Leeches are segmented worms with flattened bodies. They are usually black or brown, although some species are brightly colored. Many leeches have attractive speckled or striped patterns. They are amazingly flexible, able to expand and contract to the point where it’s difficult to measure them. Each body segment is subdivided into annuli, which resemble wrinkles and add to the creature’s flexibility. There is a sucker at each end of the elongated body, and the suckers are often used for locomotion: Leeches can move by “looping” like an inchworm. The head of a leech holds the mouth sucker, usually at the more tapered (narrower) end. About a quarter of the way down from the head is the clitellum, which becomes more noticeable during times of reproduction (earthworms have this same swollen-looking structure, used in reproduction).
Length: usually ½ to 2½ inches, although some U.S. species can grow to 10 or even 20 inches.
Habitat and Conservation
Leeches are most abundant in warm, calm, shallow waters of ponds and lakes, especially in areas choked with vegetation and various debris. They usually avoid light. Some species hide under stones or under submerged logs; others live in the bottom muck; others “loop” among plants in gently moving waters of streams. Not all leeches are bloodsuckers. All native leeches have a place in our aquatic ecosystems.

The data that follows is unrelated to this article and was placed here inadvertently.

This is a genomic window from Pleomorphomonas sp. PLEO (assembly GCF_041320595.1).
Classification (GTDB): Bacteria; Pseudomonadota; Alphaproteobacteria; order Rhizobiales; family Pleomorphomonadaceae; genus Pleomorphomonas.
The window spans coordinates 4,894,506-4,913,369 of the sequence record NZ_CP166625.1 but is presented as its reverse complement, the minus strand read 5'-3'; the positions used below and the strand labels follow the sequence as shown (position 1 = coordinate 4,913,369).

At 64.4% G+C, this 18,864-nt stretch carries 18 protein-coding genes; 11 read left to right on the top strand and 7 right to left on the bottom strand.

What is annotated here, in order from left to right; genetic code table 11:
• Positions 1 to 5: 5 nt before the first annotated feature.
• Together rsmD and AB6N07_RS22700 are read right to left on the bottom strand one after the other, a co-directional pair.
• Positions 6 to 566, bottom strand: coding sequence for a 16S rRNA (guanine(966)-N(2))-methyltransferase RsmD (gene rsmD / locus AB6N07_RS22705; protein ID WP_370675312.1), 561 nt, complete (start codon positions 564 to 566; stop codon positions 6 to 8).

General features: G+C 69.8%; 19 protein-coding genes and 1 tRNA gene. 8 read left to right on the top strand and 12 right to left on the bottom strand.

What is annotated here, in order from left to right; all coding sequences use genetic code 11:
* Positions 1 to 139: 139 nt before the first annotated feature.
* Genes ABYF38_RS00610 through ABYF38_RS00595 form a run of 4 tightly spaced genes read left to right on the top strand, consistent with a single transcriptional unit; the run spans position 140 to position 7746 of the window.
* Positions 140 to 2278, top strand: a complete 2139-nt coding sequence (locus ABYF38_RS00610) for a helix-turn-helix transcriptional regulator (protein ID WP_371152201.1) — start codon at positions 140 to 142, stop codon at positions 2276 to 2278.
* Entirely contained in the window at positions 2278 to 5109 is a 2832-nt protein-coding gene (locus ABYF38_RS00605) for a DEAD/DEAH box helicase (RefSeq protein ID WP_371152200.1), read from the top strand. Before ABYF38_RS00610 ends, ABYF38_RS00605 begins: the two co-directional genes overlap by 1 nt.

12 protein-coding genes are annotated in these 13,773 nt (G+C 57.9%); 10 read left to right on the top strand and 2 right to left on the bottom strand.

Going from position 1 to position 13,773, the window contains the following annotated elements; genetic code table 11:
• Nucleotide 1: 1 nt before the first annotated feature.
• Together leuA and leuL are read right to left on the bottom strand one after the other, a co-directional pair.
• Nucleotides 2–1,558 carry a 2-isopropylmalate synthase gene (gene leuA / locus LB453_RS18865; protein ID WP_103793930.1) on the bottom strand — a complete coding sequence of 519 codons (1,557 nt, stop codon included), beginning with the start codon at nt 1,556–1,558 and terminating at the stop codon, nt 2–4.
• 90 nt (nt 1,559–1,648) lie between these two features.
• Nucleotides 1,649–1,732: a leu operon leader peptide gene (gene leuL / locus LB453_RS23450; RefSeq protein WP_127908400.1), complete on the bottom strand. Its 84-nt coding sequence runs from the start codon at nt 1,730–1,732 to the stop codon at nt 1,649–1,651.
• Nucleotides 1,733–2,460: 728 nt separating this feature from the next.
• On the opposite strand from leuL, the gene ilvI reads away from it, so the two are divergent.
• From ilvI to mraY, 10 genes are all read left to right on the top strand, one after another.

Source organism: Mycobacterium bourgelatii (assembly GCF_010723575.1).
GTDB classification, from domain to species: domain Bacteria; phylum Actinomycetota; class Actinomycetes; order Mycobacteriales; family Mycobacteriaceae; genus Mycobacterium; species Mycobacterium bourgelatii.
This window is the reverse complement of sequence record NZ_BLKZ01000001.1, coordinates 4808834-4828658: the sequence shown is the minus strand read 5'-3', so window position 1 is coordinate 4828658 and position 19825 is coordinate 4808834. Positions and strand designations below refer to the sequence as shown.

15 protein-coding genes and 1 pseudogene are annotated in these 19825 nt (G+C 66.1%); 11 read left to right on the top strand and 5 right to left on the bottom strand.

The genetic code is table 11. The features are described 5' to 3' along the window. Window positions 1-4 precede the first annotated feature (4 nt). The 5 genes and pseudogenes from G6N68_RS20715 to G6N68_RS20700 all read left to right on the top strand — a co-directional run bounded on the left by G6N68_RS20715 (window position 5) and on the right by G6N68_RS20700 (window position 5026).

Many leeches are predatory, surprising small aquatic animals and eating them whole. But many species are parasites, equipped with jaws and muscles that enable them to adhere to the bodies of their hosts and consume blood. Different leech species specialize in different hosts, including mammals, reptiles, amphibians, fish, and snails. They usually secrete an enzyme that prevents the host’s blood from clotting, as well as an anesthetic, which prevents the host from noticing the “attack.”
Leeches, like their relatives the earthworms, are hermaphrodites, which means that each leech is both male and female: A mating pair of leeches fertilize each other, and both individuals produce eggs as a result. Also like earthworms, the clitellum structure secretes a ringlike mucous cocoon to protect the eggs.
For centuries, doctors treated various ailments by reducing the volume of blood in the patient’s body, and one way to do this was by attaching leeches, which gently removed that blood. Today, surgeons use the anticoagulants of leeches to keep blood flowing in reattached body parts.
Humans are naturally repulsed by squishy bloodsuckers, but parasitism is an ancient way of life for many animals on Earth, and there is much to say for it. Parasites, unlike predators, generally do not kill their hosts, allowing them to live another day.